A review by Tom Mathews described the performance in more earnest, appreciative terms."Those bold enough to attend were rewarded richly for their temerity. For those who were frightened by the words "Hindu Ballet," I give my sympathy. They made the most serious mistake of the season in their show-going judgment. Without knowing the least thing about such an admittedly esoteric subject as Hindu dancing, I sat in a goggle at the incredible grace and gentleness of maestro Shankar. He didn't move; he flowed....Shankar's wife, Amala...never stopping, always melting, she dipped and swooped like a leaf falling in still air..." [13]. And let's not forget that Uday Shankar was a very handsome man who was referred to in an advertisement as "ardently admired by repressed women throughout the world," or, in the frank words of Mohan Khokar, as one who "turned American women on, and they said so uninhibitedly."

Ruth St. Denis and Ted Shawn in Utah

So guess who else performed many times in Utah? Early modern dance pioneers Ruth St. Denis and Ted Shawn! This is not as surprising as Uday Shankar given that St. Denis and Shawn were Americans who toured extensively all over the country, and Salt Lake City had some nice theaters at that time. Researching their travel schedules is refreshingly easy thanks to a 1962 publication by Christena Schlundt that documents their performances. However, the Utah Digital Newspapers website fills in some details not available from Schlundt's book including a couple missing performances.

Source: Salt Lake Tribune, 1911
Ruth St. Denis visited Utah at least seven times. Her first was in 1911 as a solo artist performing "Egyptian" and "Hindu" numbers accompanied by Professor Inayat Khan and his Indian musicians under the direction of Walter Meyrowitz. Her return visits with Ted Shawn over the following decade were all performances at vaudeville circuit theaters in Utah. In 1916, the Denishawn company performed at the Orpheum theater in Salt Lake City, and Ruth also gave an illustrated talk to a dramatic arts class at the University of Utah under the invitation of Professor Maud May Babcock. The Denishawn company then performed at the Pantages theater in Salt Lake City in 1918, 1919, and 1920. The company predated Udah Shankar in adding performances in smaller Utah towns to the list, in this case at the Orpheum theater in Ogden in 1919 and the Lyric Theatre in Logan in 1920. After Ruth announced her retirement from vaudeville, the Denishawn dancers returned in 1926 for an elaborate concert performance at the Salt Lake Theater with "exotic" costumes purchased "in the Orient". That appears to have been their last performance in Utah. Ruth did return in 1939 to Salt Lake City where in addition to being hosted by local society ladies she also "addressed a meeting of the New Frontier club on 'The Ministry of Beauty'" and was described as "a staunch believer in the moral rearmament movement and is at present director of all arts for the Oxford movement in this country" [15,16].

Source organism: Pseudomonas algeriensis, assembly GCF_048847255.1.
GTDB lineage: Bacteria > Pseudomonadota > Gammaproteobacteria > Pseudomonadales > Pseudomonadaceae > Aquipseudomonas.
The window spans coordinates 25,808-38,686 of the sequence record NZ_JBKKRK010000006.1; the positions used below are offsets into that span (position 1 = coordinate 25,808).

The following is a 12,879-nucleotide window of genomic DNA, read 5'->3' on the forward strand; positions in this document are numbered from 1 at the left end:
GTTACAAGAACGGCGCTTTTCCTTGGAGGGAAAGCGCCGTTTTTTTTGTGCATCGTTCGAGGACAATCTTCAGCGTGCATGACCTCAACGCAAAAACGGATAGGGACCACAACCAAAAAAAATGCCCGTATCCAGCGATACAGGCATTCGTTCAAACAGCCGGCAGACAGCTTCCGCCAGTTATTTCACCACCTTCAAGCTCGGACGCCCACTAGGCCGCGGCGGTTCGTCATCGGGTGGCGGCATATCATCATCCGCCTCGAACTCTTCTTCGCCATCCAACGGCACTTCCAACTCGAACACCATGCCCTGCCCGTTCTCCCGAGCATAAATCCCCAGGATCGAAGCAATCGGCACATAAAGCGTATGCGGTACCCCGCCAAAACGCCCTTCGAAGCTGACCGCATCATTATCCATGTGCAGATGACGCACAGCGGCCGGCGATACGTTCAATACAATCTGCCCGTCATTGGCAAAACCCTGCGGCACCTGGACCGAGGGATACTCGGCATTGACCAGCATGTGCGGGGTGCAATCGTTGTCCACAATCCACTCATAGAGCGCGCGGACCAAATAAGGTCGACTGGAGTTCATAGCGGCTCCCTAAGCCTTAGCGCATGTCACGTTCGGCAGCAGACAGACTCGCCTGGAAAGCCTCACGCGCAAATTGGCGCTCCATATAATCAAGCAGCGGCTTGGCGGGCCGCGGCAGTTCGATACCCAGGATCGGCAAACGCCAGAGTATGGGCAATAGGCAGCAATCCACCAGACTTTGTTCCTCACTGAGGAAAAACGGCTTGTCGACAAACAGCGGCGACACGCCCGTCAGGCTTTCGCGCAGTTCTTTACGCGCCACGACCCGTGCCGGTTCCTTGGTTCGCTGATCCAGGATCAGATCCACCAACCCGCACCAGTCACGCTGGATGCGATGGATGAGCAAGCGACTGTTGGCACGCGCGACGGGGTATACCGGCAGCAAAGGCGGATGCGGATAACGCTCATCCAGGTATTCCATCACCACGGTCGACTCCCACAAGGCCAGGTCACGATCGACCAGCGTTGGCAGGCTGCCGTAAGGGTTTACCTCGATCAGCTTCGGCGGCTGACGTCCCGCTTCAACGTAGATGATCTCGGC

A review of one of the 1926 performances had a harsher orientalist tone than the Uday Shankar reviews above which were written a generation later: "The Orient, with all its savage, grotesque abandonment, was vividly presented in a series of dances by the Denishawn artist Monday evening." Most amusing of all was the description of Ted Shawn's "superb rendition of The Cosmic Dance of Siva[5]. I can think of a host of adjectives other than "superb" to describe that one, though commenting on the Denishawn dance style and their being products of the time period is beyond the scope of this post.

Source: Goodwin's Weekly, 1911
Writing about Ruth's dance style, a 1913 article in the Ogden Standard [5] reported, "...she can dance with her toes, her feet, her fingers, her body and then she can dance without dancing at all. She calls that last kind of dancing the soul dance. She learned it in India and is now showing Americans how to dance while sitting on the floor. 'When I sit motionless, as the Hindu idol Vishu [sic], I am dancing' she asserts. 'The impression is mental. I send out what might be called vibrations which are felt by the audience'..." The articles goes on to assert, "Dancing is classed by Ruth St. Dennis as the Cinderella of the arts. While the more favored sisters were being patted on the head and led on to greater perfection, dancing has been shoved out in the back shed and made to look shabby...Miss St. Denis is another fairy godmother rescuing the art of dancing from the house of neglect." Sound familiar, my fellow students of Indian dance history?



Dance in Utah